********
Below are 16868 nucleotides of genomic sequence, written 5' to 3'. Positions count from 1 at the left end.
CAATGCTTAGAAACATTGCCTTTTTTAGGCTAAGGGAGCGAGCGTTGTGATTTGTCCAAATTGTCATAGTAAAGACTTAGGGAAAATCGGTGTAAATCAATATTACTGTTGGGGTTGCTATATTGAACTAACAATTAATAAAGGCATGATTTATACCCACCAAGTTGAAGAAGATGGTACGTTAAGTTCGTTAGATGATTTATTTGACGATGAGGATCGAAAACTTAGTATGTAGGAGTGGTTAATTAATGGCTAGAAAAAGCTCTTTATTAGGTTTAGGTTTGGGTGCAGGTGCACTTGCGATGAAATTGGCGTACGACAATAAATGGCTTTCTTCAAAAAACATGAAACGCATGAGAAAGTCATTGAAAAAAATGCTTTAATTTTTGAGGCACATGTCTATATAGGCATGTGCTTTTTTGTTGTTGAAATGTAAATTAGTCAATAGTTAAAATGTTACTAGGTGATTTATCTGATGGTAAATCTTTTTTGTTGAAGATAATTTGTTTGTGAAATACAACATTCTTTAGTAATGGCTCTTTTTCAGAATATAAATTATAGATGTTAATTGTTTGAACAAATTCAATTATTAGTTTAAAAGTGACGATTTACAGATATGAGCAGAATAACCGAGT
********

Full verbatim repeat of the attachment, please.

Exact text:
Below are 16868 nucleotides of genomic sequence, written 5' to 3'. Positions count from 1 at the left end.
CAATGCTTAGAAACATTGCCTTTTTTAGGCTAAGGGAGCGAGCGTTGTGATTTGTCCAAATTGTCATAGTAAAGACTTAGGGAAAATCGGTGTAAATCAATATTACTGTTGGGGTTGCTATATTGAACTAACAATTAATAAAGGCATGATTTATACCCACCAAGTTGAAGAAGATGGTACGTTAAGTTCGTTAGATGATTTATTTGACGATGAGGATCGAAAACTTAGTATGTAGGAGTGGTTAATTAATGGCTAGAAAAAGCTCTTTATTAGGTTTAGGTTTGGGTGCAGGTGCACTTGCGATGAAATTGGCGTACGACAATAAATGGCTTTCTTCAAAAAACATGAAACGCATGAGAAAGTCATTGAAAAAAATGCTTTAATTTTTGAGGCACATGTCTATATAGGCATGTGCTTTTTTGTTGTTGAAATGTAAATTAGTCAATAGTTAAAATGTTACTAGGTGATTTATCTGATGGTAAATCTTTTTTGTTGAAGATAATTTGTTTGTGAAATACAACATTCTTTAGTAATGGCTCTTTTTCAGAATATAAATTATAGATGTTAATTGTTTGAACAAATTCAATTATTAGTTTAAAAGTGACGATTTACAGATATGAGCAGAATAACCGAGT